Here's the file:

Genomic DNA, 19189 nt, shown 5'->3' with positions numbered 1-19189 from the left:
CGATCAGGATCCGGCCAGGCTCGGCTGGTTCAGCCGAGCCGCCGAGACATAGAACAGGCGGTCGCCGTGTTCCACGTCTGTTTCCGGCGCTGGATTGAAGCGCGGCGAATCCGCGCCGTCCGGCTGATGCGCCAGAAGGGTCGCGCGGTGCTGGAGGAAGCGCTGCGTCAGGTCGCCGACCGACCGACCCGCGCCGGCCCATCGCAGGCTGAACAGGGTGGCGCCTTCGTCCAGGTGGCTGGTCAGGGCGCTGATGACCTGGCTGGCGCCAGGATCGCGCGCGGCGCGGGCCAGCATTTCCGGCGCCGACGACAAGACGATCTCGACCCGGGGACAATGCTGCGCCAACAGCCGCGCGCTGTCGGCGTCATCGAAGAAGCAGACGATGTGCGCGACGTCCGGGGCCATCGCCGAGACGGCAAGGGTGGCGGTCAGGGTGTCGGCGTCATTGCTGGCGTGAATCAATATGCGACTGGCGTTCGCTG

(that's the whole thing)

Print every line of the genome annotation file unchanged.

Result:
Genomic DNA, 19189 nt, shown 5'->3' with positions numbered 1-19189 from the left:
CGATCAGGATCCGGCCAGGCTCGGCTGGTTCAGCCGAGCCGCCGAGACATAGAACAGGCGGTCGCCGTGTTCCACGTCTGTTTCCGGCGCTGGATTGAAGCGCGGCGAATCCGCGCCGTCCGGCTGATGCGCCAGAAGGGTCGCGCGGTGCTGGAGGAAGCGCTGCGTCAGGTCGCCGACCGACCGACCCGCGCCGGCCCATCGCAGGCTGAACAGGGTGGCGCCTTCGTCCAGGTGGCTGGTCAGGGCGCTGATGACCTGGCTGGCGCCAGGATCGCGCGCGGCGCGGGCCAGCATTTCCGGCGCCGACGACAAGACGATCTCGACCCGGGGACAATGCTGCGCCAACAGCCGCGCGCTGTCGGCGTCATCGAAGAAGCAGACGATGTGCGCGACGTCCGGGGCCATCGCCGAGACGGCAAGGGTGGCGGTCAGGGTGTCGGCGTCATTGCTGGCGTGAATCAATATGCGACTGGCGTTCGCTG